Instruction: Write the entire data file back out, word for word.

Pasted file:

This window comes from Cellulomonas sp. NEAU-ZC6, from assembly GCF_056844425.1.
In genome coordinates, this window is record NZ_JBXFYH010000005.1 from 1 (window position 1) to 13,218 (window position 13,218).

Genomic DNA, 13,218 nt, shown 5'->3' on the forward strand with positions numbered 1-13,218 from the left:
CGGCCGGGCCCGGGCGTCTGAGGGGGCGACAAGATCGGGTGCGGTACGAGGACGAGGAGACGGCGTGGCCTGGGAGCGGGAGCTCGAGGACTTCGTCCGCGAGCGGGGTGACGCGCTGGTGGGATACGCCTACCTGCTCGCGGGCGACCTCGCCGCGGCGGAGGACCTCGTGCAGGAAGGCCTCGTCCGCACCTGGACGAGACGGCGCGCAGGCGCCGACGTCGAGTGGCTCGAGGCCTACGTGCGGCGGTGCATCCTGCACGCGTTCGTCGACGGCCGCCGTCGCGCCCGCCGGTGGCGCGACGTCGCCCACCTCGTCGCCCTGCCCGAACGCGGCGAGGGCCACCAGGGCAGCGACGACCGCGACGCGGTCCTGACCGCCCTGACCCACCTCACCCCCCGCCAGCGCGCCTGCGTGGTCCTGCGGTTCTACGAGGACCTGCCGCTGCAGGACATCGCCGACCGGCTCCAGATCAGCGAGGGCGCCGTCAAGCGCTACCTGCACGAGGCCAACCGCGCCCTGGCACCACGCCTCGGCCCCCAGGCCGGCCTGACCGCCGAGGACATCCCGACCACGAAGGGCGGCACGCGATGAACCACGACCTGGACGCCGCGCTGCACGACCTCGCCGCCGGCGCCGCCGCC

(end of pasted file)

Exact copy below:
This window comes from Cellulomonas sp. NEAU-ZC6, from assembly GCF_056844425.1.
In genome coordinates, this window is record NZ_JBXFYH010000005.1 from 1 (window position 1) to 13,218 (window position 13,218).

Genomic DNA, 13,218 nt, shown 5'->3' on the forward strand with positions numbered 1-13,218 from the left:
CGGCCGGGCCCGGGCGTCTGAGGGGGCGACAAGATCGGGTGCGGTACGAGGACGAGGAGACGGCGTGGCCTGGGAGCGGGAGCTCGAGGACTTCGTCCGCGAGCGGGGTGACGCGCTGGTGGGATACGCCTACCTGCTCGCGGGCGACCTCGCCGCGGCGGAGGACCTCGTGCAGGAAGGCCTCGTCCGCACCTGGACGAGACGGCGCGCAGGCGCCGACGTCGAGTGGCTCGAGGCCTACGTGCGGCGGTGCATCCTGCACGCGTTCGTCGACGGCCGCCGTCGCGCCCGCCGGTGGCGCGACGTCGCCCACCTCGTCGCCCTGCCCGAACGCGGCGAGGGCCACCAGGGCAGCGACGACCGCGACGCGGTCCTGACCGCCCTGACCCACCTCACCCCCCGCCAGCGCGCCTGCGTGGTCCTGCGGTTCTACGAGGACCTGCCGCTGCAGGACATCGCCGACCGGCTCCAGATCAGCGAGGGCGCCGTCAAGCGCTACCTGCACGAGGCCAACCGCGCCCTGGCACCACGCCTCGGCCCCCAGGCCGGCCTGACCGCCGAGGACATCCCGACCACGAAGGGCGGCACGCGATGAACCACGACCTGGACGCCGCGCTGCACGACCTCGCCGCCGGCGCCGCCGCC